Dr. Steven Hofstadler, Vice President of Research, Ibis Biosciences.

Dr. Hofstadler received a Ph.D. in chemistry from the University of Texas and then worked as a Post-Doctoral Research Fellow and Senior Research Scientist at Pacific Northwest National Laboratory for 5 years. In 1997 he moved to Ibis, working on mass spectrometric characterization of RNA/small molecule complexes. His current research interest is the application of mass spectrometry to the analysis of nucleic acids as a means to characterize microorganisms and to forensically differentiate humans. Steve is Vice President of Research of the Ibis Biosciences Subsidiary of Abbott Molecular in San Diego, CA. He is an author/co-author on over 100 peer-reviewed publications and holds more than 20 patents. Dr. Hofstadler received an R&D 100 Award in 2000 for the development of MASS, Multitarget Affinity/Specificity Screening, and another in 2005 for co-development of the TIGER pathogen detection platform. In 2004, he was the recipient of the Society for Biomolecular Screening's PerkinElmer Life Sciences Award for Innovations in High Throughput Screening, and in 2009 was the co-recipient of the Wall Street Journal Technology Innovation Award.


Prof. Daniel E. Austin, Brigham Young University

Dr. Austin received the BS from Brigham Young University in 1998 and a Ph.D. in physical chemistry from the California Institute of Technology in 2003. He worked for 3 years as a senior member of the technical staff at Sandia National Laboratory before joining the chemistry faculty at Brigham Young as an Assistant Professor of Chemistry. His research interests include miniaturized mass analyzers, novel ion optics devices based on microfabrication technologies and experimental investigations of chemical processes in high-velocity impacts of microparticles and nanoparticles. He is the recipient of an American Society for Mass Spectrometry Research Award and the Pittsburgh Spectroscopy Society Starter Grant Award.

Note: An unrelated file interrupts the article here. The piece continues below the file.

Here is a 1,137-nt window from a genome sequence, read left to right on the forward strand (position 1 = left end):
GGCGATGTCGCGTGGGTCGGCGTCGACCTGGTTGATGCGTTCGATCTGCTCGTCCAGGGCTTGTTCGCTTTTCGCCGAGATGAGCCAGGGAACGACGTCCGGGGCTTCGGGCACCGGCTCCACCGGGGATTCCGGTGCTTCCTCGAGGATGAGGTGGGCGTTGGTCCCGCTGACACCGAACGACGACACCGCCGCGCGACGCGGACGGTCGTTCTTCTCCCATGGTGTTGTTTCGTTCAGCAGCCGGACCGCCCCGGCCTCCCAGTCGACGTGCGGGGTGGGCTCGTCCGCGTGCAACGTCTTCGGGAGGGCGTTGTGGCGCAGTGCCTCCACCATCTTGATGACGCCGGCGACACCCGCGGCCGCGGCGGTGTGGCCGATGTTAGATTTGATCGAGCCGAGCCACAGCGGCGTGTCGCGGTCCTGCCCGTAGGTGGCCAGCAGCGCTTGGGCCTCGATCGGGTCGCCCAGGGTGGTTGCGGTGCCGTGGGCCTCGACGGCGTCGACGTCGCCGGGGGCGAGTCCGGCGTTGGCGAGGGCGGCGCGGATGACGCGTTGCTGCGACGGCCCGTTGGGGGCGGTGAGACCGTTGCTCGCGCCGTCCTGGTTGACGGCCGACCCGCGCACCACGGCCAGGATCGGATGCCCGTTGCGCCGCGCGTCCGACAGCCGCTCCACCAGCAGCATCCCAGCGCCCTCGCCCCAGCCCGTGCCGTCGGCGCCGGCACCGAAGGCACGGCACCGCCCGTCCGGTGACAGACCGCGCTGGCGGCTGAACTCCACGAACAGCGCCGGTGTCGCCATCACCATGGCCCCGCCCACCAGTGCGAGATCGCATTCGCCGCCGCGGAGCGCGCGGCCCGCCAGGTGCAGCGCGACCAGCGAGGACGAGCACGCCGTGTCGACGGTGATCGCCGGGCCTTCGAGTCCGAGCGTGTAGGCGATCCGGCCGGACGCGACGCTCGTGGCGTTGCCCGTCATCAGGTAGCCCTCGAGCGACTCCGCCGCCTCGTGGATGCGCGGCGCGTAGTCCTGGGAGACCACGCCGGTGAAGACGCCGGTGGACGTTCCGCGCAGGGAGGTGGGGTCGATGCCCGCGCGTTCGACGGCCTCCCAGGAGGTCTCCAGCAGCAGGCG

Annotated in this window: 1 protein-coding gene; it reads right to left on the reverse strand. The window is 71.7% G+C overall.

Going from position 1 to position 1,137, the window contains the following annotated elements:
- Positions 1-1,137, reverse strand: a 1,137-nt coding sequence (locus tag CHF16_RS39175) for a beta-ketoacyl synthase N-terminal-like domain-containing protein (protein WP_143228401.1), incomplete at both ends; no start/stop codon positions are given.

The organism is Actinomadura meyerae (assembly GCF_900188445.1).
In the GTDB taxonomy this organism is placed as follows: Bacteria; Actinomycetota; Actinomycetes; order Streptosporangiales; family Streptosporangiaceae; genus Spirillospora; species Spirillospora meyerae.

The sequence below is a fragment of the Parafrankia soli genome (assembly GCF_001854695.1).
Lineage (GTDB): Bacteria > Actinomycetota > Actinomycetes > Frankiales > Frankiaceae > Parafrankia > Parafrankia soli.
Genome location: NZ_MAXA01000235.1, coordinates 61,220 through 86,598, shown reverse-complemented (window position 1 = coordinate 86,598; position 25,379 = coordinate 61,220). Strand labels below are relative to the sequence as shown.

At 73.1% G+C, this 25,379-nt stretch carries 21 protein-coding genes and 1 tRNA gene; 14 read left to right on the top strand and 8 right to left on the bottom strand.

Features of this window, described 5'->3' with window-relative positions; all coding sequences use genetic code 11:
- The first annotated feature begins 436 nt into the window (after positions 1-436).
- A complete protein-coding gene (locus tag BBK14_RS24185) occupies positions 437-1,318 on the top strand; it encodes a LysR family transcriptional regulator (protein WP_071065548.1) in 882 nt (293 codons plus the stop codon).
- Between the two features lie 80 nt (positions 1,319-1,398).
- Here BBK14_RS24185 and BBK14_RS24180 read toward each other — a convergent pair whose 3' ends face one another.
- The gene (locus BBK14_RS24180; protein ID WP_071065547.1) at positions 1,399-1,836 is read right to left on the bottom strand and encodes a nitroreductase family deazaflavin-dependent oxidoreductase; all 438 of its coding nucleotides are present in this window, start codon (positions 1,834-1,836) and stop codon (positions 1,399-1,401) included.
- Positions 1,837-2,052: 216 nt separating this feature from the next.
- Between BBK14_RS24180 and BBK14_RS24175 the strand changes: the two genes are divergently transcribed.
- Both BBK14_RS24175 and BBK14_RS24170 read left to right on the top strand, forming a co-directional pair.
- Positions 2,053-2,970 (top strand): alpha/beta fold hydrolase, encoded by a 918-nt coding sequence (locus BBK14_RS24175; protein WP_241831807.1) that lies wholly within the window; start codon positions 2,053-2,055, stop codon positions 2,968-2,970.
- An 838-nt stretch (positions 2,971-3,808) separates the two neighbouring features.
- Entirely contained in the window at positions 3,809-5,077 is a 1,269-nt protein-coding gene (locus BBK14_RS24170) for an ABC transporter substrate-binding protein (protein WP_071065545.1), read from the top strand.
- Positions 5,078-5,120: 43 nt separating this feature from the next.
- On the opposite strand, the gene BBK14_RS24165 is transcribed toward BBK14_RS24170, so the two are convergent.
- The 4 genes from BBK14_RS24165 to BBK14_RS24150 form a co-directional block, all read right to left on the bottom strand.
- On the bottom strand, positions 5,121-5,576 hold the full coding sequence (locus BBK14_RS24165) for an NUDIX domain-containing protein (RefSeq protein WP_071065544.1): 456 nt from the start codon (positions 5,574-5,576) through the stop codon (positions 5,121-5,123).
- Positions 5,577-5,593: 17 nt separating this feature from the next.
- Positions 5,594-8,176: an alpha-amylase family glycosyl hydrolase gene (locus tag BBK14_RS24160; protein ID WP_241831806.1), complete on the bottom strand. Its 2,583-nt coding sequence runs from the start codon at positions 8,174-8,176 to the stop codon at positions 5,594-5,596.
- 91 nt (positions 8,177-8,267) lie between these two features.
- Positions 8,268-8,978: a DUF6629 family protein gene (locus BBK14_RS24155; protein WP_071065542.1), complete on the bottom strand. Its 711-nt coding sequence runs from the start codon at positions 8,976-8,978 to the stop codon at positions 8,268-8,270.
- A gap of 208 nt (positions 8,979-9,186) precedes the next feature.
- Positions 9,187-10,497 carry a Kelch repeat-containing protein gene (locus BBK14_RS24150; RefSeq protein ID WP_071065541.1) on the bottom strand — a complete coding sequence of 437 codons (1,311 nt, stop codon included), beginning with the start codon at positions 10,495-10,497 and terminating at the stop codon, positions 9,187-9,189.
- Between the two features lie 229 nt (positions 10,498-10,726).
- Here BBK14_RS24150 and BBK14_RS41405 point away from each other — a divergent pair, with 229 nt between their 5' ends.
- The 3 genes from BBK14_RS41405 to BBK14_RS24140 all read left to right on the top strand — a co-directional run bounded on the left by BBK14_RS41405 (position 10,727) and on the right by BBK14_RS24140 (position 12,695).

Dr. Stephen A. Lammert, Torion Technologies

Dr. Lammert received the BS degree from Indiana University and the Ph.D. from Purdue. He has worked for Finnigan Instruments (now Thermo-Electron) in various capacities. Since 1992, Dr. Lammert worked at Oak Ridge National Labor-atory, where he was Principal Investigator on the Block II Chemical/ Biological Weapon field deployable mass spectrometer and served as Head of the Analytical Spectroscopy Section in the Chemical Sciences Division. Dr. Lammert has served as R&D Director for SRD Corp. and Stillwater Scientific Instruments, both startup companies in Bangor, Maine. He is currently Senior Research Scientist at Torion Technologies in American Fork, Utah. Dr. Lammert has served as Secretary of the American Society for Mass Spectrometry. He has chaired the ASMS Sanibel Conference Organizing Committee and has taught the Ion Trap Mass Spectrometry short course since its inception in 1997.


Prof. Zheng Ouyang, Weldon School of Biomedical Engineering, Purdue University

Dr. Ouyang is an assistant professor of Biomedical Engineering at Purdue University and a member of CAID's technical advisory board. He received the Ph.D. in analytical chemistry from Purdue University under Prof. Graham Cooks in 2002 and an MS in physical chemistry from West Virginia University, 1997. He holds a BE and ME in Automation from Tsinghua University, China. Among his many honors, he is a Distinguished Young Scholar of the National Natural Science Foundation of China, has received the Early Career Award for Translational Research in Biomedical Engineering from the Wallace H. Coulter Foundation, the (U.S.) National Science Foundation Career Development Award, and the American Society for Mass Spectrometry Research Award. He invented the rectilinear ion trap, holds 5 U.S. patents, and invented the Mini 10 and Mini 11 miniature mass spectrometers. He currently leads research teams working on the next generation of miniature mass spectrometers.